This handheld, rocket-powered robot can leap about 30 meters and make a targeted landing. Once it's on the ground, it can then spin up and then abruptly brake its flywheel to jump forward or backward for a bit more mobility. Developed by the Japan Aerospace Exploration Agency, the rocketeer robot could someday liftoff from a planetary or lunar lander or rover. The 450-gram prototype uses an Estes C11 rocket engine like those used in model rocketry! From IEEE Spectrum:
The robot is mounted on an angled rail and when it's time to fly, it spins up its reaction wheel and sets off the primary rocket. The rocket launches the robot on a parabolic trajectory with a maximum range, in Earth gravity, of up to about 30 meters, which would increase to about 200 meters under lunar gravity.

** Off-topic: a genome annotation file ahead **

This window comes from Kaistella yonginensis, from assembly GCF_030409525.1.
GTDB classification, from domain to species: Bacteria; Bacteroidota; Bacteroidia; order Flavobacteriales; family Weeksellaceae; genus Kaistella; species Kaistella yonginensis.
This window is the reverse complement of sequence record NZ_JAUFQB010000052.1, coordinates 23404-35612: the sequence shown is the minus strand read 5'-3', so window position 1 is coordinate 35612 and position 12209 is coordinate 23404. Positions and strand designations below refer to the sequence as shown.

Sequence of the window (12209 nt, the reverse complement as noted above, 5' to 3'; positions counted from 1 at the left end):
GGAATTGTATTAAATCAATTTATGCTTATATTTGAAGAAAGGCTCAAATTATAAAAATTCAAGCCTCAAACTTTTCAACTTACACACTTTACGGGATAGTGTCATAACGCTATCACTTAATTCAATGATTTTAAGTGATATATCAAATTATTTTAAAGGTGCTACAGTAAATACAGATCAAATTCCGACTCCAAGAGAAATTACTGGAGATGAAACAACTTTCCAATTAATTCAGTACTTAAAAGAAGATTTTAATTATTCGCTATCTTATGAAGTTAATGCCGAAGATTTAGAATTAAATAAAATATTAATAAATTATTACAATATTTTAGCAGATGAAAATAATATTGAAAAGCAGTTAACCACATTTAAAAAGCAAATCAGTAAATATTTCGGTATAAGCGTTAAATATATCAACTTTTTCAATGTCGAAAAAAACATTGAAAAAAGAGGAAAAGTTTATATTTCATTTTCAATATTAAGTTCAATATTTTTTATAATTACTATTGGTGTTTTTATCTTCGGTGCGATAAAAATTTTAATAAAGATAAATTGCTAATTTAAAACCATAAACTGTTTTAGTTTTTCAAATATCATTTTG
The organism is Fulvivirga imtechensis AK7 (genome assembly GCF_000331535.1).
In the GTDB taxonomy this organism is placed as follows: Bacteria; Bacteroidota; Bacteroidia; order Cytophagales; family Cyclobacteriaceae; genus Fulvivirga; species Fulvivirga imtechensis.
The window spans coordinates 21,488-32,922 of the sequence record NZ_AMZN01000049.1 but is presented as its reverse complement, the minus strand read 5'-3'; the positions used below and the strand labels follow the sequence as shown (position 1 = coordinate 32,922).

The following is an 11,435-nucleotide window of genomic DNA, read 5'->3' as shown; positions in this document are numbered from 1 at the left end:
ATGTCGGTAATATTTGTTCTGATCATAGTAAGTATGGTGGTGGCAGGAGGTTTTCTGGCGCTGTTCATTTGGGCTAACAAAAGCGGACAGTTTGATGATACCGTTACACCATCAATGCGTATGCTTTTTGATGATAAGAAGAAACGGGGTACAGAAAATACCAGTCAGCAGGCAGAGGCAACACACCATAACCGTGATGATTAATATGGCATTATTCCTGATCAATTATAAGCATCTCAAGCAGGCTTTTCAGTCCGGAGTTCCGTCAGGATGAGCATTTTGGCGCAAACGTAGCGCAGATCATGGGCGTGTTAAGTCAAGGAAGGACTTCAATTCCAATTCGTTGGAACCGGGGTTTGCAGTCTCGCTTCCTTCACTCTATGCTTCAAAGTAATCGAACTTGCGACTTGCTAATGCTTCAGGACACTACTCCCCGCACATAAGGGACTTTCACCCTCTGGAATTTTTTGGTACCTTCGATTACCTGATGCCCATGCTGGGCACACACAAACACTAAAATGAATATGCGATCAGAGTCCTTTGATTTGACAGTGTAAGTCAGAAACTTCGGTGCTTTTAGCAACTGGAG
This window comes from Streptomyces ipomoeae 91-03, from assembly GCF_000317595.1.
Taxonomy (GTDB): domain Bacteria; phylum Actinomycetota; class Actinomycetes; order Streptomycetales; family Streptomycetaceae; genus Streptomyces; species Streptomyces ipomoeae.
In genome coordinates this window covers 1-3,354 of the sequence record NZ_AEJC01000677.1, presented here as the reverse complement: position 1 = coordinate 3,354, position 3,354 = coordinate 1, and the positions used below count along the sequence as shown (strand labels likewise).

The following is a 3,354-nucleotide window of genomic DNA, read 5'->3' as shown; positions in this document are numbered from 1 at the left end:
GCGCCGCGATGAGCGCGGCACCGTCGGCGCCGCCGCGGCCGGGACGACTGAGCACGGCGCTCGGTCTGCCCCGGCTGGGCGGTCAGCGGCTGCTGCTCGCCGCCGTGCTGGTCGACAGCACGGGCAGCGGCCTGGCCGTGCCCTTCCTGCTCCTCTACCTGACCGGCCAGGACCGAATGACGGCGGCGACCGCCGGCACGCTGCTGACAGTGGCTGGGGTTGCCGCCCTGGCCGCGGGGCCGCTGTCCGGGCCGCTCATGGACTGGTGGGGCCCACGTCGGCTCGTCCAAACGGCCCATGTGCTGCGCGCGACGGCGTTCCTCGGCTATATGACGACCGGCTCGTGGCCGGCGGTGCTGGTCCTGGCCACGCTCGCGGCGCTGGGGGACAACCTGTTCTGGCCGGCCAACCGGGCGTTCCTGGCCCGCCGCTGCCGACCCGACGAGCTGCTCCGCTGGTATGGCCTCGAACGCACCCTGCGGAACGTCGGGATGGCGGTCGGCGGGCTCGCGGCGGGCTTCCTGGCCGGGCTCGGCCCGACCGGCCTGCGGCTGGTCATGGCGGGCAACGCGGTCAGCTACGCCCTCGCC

The reaction wheel minimizes the effect of the robot body tumbling during flight, keeping the robot going on a straight line: We held this little thing with the gyro wheel turned on during an interactive session at (the International Conference on Robotics and Automation), and it was impressively powerful: There was a significant amount of resistance to any kind of sideways rotation. Since solid-fuel rocket engines can't be throttled, the opposing thrust motors are fired when necessary to alter the robot's trajectory for a targeted landing. It's a fairly effective technique, and in their tests the standard deviation of a series of launches decreased from 1.2 to 0.29 meters, or four times more precise than without the opposing rockets.